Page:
According to a piece in The Times today Royal Dutch Shell is considering moving it’s corporate HQ from The Hague to London and predictably the Brexiteers in The Times and also elsewhere are already beginning to celebrate this as a triumph. They shouldn’t. This decision, if taken, says virtually nothing about the management of the corporation and a lot about the respective tax regimes of Britain and The Netherlands. The tax benefits of the U.K. as they are at present, are made clear in the article. As is the perceived need to simplify the Capital Structure. These issues have nothing whatsoever to do with Brexit. It’s financially driven and pragmatic.
Royal Dutch Shell’s (RDS) has over the past few decades become a much more centralised corporation than it was in the four decades during which I worked for it. The direction of the business comes primarily from London and The Hague – with Houston being a sort of third central office for some activities. RDS has always been Anglo Dutch and this is unlikely to change.
The Hague as well as being the location of the HQ is also the location of the executives at the top of various key business streams such as Oil and Gas exploration and production – the “Upstream”. All the technical, engineering and associated activities of the Upstream take place in The Netherlands. The same applies to Manufacturing (the Refining sector). In theory all these Holland based activities could relocate to London and there would be some cost reduction benefits – but it’s very unlikely to happen.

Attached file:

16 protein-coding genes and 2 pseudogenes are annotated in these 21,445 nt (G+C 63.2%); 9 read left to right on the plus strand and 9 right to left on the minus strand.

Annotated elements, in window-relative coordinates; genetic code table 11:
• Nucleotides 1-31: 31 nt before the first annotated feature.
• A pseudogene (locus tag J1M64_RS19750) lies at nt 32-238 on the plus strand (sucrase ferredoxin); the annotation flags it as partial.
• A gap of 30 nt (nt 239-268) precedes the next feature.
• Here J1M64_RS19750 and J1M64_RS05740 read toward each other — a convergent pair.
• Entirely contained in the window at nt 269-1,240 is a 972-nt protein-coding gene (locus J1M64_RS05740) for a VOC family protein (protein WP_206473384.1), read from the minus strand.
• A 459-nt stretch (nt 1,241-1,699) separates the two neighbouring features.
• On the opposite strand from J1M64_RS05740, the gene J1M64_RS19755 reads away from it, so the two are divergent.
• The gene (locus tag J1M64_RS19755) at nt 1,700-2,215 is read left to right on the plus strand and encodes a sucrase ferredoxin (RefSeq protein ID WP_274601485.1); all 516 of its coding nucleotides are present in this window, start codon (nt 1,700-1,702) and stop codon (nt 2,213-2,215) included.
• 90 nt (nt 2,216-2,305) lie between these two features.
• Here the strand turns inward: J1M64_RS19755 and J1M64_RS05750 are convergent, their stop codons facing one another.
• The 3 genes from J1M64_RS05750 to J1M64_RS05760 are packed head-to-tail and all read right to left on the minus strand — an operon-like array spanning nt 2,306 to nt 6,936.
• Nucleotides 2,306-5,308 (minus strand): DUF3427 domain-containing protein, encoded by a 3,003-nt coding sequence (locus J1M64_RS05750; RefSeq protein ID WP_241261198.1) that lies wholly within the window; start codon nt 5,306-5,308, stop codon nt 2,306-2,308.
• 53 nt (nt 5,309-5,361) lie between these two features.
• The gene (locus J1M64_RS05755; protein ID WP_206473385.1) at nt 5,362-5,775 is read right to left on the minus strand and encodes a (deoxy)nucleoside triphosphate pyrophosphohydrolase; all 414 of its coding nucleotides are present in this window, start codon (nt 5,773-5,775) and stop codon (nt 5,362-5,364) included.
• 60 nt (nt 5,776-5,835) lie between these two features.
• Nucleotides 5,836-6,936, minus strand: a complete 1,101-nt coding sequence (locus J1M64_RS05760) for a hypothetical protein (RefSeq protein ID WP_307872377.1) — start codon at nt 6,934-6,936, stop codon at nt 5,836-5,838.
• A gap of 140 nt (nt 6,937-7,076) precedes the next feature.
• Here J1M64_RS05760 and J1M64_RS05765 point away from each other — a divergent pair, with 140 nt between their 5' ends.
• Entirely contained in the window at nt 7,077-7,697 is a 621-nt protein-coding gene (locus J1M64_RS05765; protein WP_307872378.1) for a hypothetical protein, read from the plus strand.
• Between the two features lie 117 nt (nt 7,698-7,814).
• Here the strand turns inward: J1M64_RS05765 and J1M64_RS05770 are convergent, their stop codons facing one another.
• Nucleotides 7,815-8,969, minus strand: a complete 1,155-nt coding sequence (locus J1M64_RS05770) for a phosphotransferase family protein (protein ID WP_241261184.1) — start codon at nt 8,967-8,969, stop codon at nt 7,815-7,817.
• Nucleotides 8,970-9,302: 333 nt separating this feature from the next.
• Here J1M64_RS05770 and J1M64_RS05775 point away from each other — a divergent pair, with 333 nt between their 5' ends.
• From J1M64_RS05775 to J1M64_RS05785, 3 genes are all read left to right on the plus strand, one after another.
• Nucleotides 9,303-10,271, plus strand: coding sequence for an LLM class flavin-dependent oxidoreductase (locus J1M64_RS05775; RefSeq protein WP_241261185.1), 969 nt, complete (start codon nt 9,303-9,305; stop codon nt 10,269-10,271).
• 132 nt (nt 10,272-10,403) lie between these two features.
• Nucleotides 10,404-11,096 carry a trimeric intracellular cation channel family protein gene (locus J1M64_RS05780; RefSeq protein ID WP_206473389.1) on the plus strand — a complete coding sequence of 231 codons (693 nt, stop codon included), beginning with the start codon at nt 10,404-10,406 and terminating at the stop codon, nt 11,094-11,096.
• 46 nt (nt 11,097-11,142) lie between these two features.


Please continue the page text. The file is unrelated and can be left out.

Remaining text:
Shell Centre in Waterloo is the location of the central offices of Shell’s other businesses including Marketing, Supply Trading, Legal, Finance etc. This duality of location is long established and it would be complex to unravel it. Certainly any move of the registered office HQ from The Hague to London would have few implications for the daily operation of the business. Very few employees would be in any way affected. The only visible change of a move of HQ would be that RDS AGMs would in future be in London rather than The Hague – which would please The City.